HONG KONG– No awkward incidents befell Chinese Premier Wen Jianbao when he visited Macau for the first time on Nov. 13: local authorities had already identified aggrieved Hong Kong investors and members of a Hong Kong rights group who had intended to hand-deliver a petition to the premier, stopped them at the border, and sent them back home.
The five members of the Hong Kong Alliance in Support of Patriotic Democratic Movement in China, and nine members of the Hong Kong (China) Investment Rights Concern Group, say that Macau officials are coordinating with the Chinese Communist Party (CCP) to suppress human rights activists.
Six of the investors were immediately stopped by Macau customs, while the other three entered but were later arrested. All five members of the democratic movement were nabbed directly.
Blacklist Extends to Macau
Lu Weiping, the chairman of the Concern Group, was extremely frustrated with the explanation she was given about their denial of entry: “They said, ‘We have no explanation to give you, no other way to tell you, we received orders from higher up and we were told to refuse you.’”
She felt that she and her colleagues were treated unjustly: “We went to Macau to peacefully deliver a petition, but, right from the start they treated us like criminals. We were kept surrounded by several police officers, and we were followed even while going to the restroom. Our most fundamental rights and dignity were insulted.”
Lu argued that Macau authorities are obviously coordinating with CCP officials, and working from a blacklist they supplied. Since none of the individuals have committed any crimes, the only reason they would appear on a blacklist must be political, she surmised: “If mainland China did not give them a blacklist, then who did?”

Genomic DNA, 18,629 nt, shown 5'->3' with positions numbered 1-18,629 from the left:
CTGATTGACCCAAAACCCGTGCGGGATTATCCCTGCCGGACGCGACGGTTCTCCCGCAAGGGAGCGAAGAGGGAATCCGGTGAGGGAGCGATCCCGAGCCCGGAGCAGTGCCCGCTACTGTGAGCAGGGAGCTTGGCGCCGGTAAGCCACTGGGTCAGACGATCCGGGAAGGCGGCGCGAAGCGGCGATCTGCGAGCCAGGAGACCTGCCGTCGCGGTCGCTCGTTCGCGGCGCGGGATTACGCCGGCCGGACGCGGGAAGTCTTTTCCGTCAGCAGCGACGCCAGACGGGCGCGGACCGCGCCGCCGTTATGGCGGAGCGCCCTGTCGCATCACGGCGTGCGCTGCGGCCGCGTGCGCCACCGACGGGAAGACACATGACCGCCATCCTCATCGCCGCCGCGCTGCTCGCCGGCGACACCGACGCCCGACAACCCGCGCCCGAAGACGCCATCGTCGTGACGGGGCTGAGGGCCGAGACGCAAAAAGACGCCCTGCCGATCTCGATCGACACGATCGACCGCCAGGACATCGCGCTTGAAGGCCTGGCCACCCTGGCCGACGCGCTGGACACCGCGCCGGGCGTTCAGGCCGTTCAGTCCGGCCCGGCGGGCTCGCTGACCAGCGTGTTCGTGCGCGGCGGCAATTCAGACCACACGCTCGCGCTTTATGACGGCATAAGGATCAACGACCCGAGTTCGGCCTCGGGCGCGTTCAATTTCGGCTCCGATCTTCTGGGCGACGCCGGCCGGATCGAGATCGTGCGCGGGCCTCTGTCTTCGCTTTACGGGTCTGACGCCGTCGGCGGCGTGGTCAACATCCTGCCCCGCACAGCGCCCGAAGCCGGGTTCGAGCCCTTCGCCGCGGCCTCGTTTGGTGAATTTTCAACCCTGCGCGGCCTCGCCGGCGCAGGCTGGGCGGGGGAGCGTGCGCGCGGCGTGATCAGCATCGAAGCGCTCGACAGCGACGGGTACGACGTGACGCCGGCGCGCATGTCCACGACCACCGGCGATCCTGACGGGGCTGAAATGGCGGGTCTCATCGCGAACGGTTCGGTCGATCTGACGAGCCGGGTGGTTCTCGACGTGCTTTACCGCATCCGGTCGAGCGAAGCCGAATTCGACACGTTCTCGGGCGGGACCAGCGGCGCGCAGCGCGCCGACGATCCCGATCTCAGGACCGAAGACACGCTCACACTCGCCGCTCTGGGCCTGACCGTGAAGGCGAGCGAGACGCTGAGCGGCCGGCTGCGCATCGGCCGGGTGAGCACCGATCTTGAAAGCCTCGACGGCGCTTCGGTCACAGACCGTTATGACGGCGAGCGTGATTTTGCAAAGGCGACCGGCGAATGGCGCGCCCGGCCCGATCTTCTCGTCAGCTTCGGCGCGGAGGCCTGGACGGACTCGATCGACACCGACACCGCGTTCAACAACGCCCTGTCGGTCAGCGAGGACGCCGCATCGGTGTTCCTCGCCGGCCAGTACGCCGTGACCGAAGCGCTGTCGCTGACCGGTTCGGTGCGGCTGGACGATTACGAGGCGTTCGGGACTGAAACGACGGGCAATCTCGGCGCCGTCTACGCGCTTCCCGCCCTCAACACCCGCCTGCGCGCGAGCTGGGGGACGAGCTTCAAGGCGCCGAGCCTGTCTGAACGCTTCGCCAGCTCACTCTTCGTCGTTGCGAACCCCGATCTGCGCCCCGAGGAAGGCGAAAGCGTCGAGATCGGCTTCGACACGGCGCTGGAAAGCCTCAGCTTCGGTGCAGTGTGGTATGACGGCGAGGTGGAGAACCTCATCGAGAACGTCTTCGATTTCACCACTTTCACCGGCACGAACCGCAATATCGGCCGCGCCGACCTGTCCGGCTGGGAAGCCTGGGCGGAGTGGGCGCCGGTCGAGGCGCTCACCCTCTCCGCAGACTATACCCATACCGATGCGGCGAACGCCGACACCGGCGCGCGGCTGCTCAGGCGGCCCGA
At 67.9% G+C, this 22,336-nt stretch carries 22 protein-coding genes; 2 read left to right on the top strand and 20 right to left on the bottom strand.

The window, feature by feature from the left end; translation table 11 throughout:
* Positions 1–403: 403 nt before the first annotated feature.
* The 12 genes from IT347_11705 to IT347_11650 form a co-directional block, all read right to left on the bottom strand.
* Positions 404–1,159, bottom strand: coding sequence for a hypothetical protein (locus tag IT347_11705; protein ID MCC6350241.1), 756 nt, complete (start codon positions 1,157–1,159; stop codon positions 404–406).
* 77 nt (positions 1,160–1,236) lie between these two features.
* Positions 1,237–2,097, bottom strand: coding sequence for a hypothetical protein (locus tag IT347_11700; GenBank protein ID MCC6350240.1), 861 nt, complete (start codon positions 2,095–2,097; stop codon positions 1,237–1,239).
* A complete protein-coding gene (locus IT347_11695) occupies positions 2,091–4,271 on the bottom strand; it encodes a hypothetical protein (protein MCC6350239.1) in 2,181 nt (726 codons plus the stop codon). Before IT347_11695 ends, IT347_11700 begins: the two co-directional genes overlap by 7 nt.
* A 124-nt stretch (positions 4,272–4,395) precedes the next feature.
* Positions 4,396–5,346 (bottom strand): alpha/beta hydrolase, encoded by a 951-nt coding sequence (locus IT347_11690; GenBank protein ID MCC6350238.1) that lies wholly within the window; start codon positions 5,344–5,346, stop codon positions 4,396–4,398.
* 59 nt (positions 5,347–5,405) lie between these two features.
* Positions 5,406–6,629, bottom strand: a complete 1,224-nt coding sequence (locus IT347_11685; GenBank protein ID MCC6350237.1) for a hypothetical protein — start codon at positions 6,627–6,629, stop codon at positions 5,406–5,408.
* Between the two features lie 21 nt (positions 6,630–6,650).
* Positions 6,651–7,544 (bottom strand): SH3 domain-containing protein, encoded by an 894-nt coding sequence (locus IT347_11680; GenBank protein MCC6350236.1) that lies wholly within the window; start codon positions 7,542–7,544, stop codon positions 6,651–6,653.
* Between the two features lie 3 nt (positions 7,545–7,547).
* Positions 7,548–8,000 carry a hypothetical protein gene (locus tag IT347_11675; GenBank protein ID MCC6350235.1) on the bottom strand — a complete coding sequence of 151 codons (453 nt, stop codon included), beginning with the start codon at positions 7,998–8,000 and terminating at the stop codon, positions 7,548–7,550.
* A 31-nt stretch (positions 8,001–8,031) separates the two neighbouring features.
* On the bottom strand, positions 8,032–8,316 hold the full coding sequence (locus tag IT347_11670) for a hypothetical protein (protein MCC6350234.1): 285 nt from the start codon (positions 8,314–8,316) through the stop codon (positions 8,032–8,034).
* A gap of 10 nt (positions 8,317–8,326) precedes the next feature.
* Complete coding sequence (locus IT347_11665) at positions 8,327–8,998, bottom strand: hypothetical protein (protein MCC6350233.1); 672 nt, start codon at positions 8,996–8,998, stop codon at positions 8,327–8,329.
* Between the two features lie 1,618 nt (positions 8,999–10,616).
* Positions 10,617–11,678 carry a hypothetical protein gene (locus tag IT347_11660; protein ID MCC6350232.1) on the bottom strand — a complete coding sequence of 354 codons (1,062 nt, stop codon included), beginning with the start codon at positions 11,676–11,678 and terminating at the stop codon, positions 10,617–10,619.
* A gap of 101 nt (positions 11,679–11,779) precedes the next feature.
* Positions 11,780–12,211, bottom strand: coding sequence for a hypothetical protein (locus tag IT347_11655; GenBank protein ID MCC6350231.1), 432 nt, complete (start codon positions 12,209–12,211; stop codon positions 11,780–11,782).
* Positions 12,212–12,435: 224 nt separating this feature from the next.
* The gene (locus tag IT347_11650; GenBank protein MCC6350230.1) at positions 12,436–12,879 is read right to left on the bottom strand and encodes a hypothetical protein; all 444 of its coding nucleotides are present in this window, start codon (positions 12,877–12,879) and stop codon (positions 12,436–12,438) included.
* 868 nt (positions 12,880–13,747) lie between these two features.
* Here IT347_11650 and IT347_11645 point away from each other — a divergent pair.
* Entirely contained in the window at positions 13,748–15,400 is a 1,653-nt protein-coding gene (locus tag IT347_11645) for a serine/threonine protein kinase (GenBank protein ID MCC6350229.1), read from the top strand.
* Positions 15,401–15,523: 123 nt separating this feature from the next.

Three people in her group were able to pass customs, Lu believes, because they had not participated in public protests, and were therefore not yet blacklisted.
Warning Off Mainland Investments
This is the first time Hong Kong investor Lin Jinming traveled to Macau to petition. He told The Epoch Times that he invested in four farms in Huizhou, Guangdong province in 1985. In 1993, his lands were confiscated by Huizhou authorities. They initially guaranteed that he would be compensated with 20,000 square meters of commercial land, but this turned out to be a lie.
The incident cost him 20 million yuan (approximately US$3 million), and his repeated petitions have been ignored. He tells other potential Hong Kong investors of the lesson learned through bitter experience: “Do not trust what the mainland regime says.”
The Concern Group said they will lobby the Hong Kong government to follow up on the incident, and protect Hong Kong citizens’ rights to enter China and Macau.
The businessmen were held in custody for a long time without being fed, they say. When their complaints finally prevailed, and they were given lunch boxes, it was already too late for Hong Kong investor Lin Kam, who had fainted due to stress and hunger.
They were sent back to Hong Kong around 6pm the same night.
In a separate incident, pro-democratic members of the Legislative Council of Hong Kong, Lee Cheuk-yan and Albert Ho, and five others, also tried to enter Macau to protest the imprisonment of Zhao Lianhai, a human rights activist who fought for victim rights in the tainted milk product tragedy. They were also immediately sent back to Hong Kong.
Lee Cheuk-yan strongly criticized the Macau authorities for depriving them of their freedom of speech and their right to travel. In addition, four others from Hong Kong were denied entry into Macau on the previous day, including members of the pro-democracy political group The Frontier, Yan Sang Kong, Ye Haoyi, and Ma Yunqi, and reporter Hu Yongqin.
Read the original Chinese article.